Notes: "The car brand Citroën had no relevance in Germany and awareness had declined over the years. To change this, we first needed to get everyone’s attention. We did this by proving that Citroën lives up to its brand claim “Inspired By You”. “Citroën” became “Zitrön” – inspired by the lack of ability of Germans pronouncing “Citroën” the right way. The renaming was on every social media channel and was promoted by influencers. This made everything look deceptively real: everyone started talking about this crazy name change, engaged with the brand and experienced Citroën as a brand brave enough to think differently." The German market is dominated by German car brands. They outperform importer brands in terms of both image and awareness. The reason is simple: Brands like VW have up to six times higher media budgets. That lead to the fact that in Germany no one thought of Citroën when considering the purchase of a new car. So, it’s not surprising that the brand had significantly lost relevance over the years. "For Citroën's 100th birthday, it was time to change the game. So, we changed the name: Citroën became “Zitrön” – inspired by the way Germans pronouncing the brand. And we did it for real. Consequently, for real. The CEO of Citroën Germany announced the new name at the annual dealers´ conference. At the same time, rebranding took place on every channel. Whether it was the website, social media channels or even car dealerships. This way we made sure that people started to talk. The employees were our first and most credible influencers, because they were the first tweeting of what they thought was “madness”. It was picked up not only by social media and the press, but also powered by our pre prepared content to fuel the fire. For three days “Zitrön” was “the” topic in Germany, until the CEO finally admitted, that it was just a hoax." Citroën's awareness had steadily declined in Germany, and the national marketing budget was extremely limited. We couldn't just launch a glossy media powered advertising campaign for the French company. We needed something that created talk value without spending big money on TV. Something polarizing and something that generated awareness and engagement, in a highly competitive market where Citroën has completely lost relevance. So, we “simply” changed our brand name. Citroën became “Zitrön” – inspired by the insight that Germans are not able to properly pronounce the brands’ name. "Our goal was to generate a lot of awareness with a limited budged. So, we decided on a digital storytelling approach, utilizing all relevant touchpoints to communicate and catalyze the message. With a rebranding of all channels, our website and even the car dealerships, people who researched digitally if the story was true, were always hit with “Zitrön”. That way we did not only cause people to talk about us, but also engage with us, discussing the rebranding even amongst each other. Fueling the discussion was additional content reacting to current opinions, comments and shares. Further elements of the campaign, such as the sweepstakes for the one-and-only “Zitrön Z5 Aircross”, made people revisit our social media sites and take part in the campaign." "The rebranding has been the most successful campaign Citroën has ever launched in Germany. This is not only reflected in the enormous conversation generated in Germany, but also confirmed by the numbers. In comparison to previous communication results, we saw an immense increase of all relevant KPIs. The enormous discussion surrounding the renaming generated media impressions of €4.6 billion and earned media of €3.2 million. Other brands and even competitors interacted with us and praised Citroën for their courage. The website sessions increased by 566% within the first 48 hours. During the campaign, we registered an increase of 18% in test drive inquiries via the website. The interaction rate of postings on Facebook increased by 400% (average engagement rate for postings on Facebook is 4%. Interaction rate for campaign posts: 16.68%) But the best: for the first time in Germany, the brand awareness increased by 2%." Instead of using “Inspired by Germans” as a conventional brand campaign, we used it to actually change the brand itself. We all know that a brand’s name is the most important branding asset since it’s what people always use when talking about a brand. While other car brands put a lot of effort to ensure their brand names are pronounced correctly in all markets, we did the opposite. Our approach was bold, charming and self-ironic. We radically rebranded Citroën in all relevant channels such as the official dealer conference event, corporate communication, POS and all digital channels. Since there was absolutely no evidence of it being a hoax, this was a drastic move that no other car brand would even dare to consider in the context of a local, temporary campaign.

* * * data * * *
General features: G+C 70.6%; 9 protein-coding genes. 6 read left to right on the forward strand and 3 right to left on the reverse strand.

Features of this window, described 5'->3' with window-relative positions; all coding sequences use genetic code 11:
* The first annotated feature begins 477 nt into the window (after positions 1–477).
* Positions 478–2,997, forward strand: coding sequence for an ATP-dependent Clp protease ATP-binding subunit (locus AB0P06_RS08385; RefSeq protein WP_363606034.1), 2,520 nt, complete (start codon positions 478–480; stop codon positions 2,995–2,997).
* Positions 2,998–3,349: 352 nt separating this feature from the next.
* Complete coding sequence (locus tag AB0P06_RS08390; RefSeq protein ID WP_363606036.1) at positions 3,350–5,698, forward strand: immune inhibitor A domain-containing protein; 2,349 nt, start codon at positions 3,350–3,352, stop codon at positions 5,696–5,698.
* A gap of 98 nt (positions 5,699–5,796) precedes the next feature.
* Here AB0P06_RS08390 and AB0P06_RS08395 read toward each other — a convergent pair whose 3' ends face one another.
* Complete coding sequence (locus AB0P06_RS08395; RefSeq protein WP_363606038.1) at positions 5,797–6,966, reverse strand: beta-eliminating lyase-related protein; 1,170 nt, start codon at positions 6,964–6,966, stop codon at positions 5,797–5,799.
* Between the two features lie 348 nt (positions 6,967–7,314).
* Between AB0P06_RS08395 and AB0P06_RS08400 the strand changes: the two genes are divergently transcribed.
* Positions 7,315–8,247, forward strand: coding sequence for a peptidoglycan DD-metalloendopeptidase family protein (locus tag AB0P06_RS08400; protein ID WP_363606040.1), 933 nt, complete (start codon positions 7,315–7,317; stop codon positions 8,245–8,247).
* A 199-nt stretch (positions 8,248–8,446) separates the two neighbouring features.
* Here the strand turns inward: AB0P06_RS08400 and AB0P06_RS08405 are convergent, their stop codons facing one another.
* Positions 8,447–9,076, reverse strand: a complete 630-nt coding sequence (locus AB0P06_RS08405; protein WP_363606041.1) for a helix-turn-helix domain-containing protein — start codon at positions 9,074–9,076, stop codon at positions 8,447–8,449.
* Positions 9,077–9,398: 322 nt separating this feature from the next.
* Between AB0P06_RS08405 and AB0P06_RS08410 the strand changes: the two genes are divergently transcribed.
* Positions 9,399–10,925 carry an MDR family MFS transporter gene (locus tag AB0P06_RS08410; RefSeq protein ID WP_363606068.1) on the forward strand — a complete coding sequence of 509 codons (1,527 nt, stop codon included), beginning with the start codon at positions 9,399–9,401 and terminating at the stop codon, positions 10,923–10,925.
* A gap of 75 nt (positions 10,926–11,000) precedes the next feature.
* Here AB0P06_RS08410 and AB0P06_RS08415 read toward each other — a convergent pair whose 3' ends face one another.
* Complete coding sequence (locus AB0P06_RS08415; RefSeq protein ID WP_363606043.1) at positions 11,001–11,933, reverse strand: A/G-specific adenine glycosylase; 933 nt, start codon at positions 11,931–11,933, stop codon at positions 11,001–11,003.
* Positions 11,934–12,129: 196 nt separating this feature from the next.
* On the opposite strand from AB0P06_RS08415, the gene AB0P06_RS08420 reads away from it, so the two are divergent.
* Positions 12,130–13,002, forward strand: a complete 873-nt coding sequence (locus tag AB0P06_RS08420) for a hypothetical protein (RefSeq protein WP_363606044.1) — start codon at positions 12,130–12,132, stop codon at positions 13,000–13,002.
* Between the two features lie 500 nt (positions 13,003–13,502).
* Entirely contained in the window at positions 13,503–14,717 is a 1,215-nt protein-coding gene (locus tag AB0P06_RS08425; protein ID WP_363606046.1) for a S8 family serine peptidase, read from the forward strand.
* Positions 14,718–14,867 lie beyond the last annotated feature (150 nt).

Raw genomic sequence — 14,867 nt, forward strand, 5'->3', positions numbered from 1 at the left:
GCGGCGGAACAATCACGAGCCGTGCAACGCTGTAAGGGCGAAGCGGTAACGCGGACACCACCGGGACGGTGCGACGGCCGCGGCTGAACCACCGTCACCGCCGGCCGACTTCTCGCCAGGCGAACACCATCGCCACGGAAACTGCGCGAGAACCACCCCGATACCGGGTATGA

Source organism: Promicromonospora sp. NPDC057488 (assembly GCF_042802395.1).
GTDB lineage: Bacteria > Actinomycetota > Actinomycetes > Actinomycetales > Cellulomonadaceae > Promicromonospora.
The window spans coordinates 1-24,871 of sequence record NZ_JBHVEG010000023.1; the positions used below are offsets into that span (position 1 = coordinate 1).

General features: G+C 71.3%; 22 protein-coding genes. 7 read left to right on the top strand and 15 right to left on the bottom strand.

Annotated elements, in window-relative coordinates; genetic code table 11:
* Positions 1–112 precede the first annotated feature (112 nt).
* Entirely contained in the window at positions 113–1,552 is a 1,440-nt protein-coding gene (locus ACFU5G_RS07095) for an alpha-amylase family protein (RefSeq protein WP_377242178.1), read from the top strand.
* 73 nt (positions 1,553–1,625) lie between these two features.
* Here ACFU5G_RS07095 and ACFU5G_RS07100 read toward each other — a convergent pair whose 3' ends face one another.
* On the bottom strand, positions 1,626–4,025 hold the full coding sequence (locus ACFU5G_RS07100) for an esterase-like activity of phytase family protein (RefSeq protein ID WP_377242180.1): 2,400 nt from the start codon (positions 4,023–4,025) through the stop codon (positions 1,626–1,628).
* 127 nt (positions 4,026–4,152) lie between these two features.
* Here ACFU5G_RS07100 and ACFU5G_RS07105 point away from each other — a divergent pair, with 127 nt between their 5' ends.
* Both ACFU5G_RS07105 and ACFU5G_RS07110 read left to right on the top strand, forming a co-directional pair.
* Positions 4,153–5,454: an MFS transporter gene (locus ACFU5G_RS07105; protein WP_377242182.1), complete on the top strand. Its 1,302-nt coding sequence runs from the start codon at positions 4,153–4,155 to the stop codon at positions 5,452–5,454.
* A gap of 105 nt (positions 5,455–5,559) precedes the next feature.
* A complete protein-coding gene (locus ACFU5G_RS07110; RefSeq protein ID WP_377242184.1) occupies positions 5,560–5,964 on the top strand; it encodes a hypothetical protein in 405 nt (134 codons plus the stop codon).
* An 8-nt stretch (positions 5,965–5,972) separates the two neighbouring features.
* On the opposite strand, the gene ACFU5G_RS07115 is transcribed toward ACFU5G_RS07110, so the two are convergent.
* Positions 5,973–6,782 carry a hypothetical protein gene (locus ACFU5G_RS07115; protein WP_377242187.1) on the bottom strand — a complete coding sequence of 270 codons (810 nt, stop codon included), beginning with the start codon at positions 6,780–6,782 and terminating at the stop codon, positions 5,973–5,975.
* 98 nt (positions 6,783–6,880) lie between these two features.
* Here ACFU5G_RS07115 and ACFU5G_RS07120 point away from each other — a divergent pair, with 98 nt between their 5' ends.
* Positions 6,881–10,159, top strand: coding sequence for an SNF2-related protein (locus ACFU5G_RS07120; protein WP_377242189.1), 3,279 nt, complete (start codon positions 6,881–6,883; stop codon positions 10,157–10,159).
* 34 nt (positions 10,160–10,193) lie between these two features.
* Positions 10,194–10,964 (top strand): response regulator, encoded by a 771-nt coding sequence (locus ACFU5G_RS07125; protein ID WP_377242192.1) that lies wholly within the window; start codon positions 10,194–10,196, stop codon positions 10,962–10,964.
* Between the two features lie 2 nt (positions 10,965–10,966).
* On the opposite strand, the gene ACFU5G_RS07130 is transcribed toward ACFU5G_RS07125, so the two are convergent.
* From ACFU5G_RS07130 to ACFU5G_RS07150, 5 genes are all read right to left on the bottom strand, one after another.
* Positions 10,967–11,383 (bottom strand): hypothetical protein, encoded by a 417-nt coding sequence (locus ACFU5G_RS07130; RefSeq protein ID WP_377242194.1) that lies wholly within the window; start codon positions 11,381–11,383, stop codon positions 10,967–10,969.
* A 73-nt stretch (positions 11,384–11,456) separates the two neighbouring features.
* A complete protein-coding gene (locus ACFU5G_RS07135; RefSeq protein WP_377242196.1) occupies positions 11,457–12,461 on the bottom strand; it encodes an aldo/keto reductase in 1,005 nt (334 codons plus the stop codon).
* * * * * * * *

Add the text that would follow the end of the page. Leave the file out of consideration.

Account Executive: Jan Etzler (Apprentice)
Account Manager: Daniela Bugaj, Florian Düwel, Jessica Jobs, Ellen Cremer
Creative Director: Torsten Pollman, Tobias Rabe, Tobias von Aesch, Melanie Drechsler
Digital Producer: Nadine Baltes (Head of Studio6)
Digital Strategist: Marc Thevabalan
Developer: Rachid Zelmat, Brandon Hoeltgen
UX Designer: Jan Peisert
Production Company: IAM images, cinehype, Studio6, Pirates ‘N Paradise, Anymotion Graphics
Art Director: Vanessa Gayanelo, Sebastian Kollat
Copywriter: Yanick Fischer, Leonid Ryazanskiy, Fabian Haag
Other Credits: Creative Technologist: Arnaud Atchimon
Other Credits: DOP: Sebastian Baeumler
Other Credits: Illustration: Uwe Watschounek
Other Credits: Corporate Communications Manager: Marie Euler
Other Credits: Director: Matthias Thoennissen
Other Credits: Creative Director Digital (Web Design/Animation): Guido Eichhoff
Other Credits: Director Digital Operations & Production: Birga Badenhorst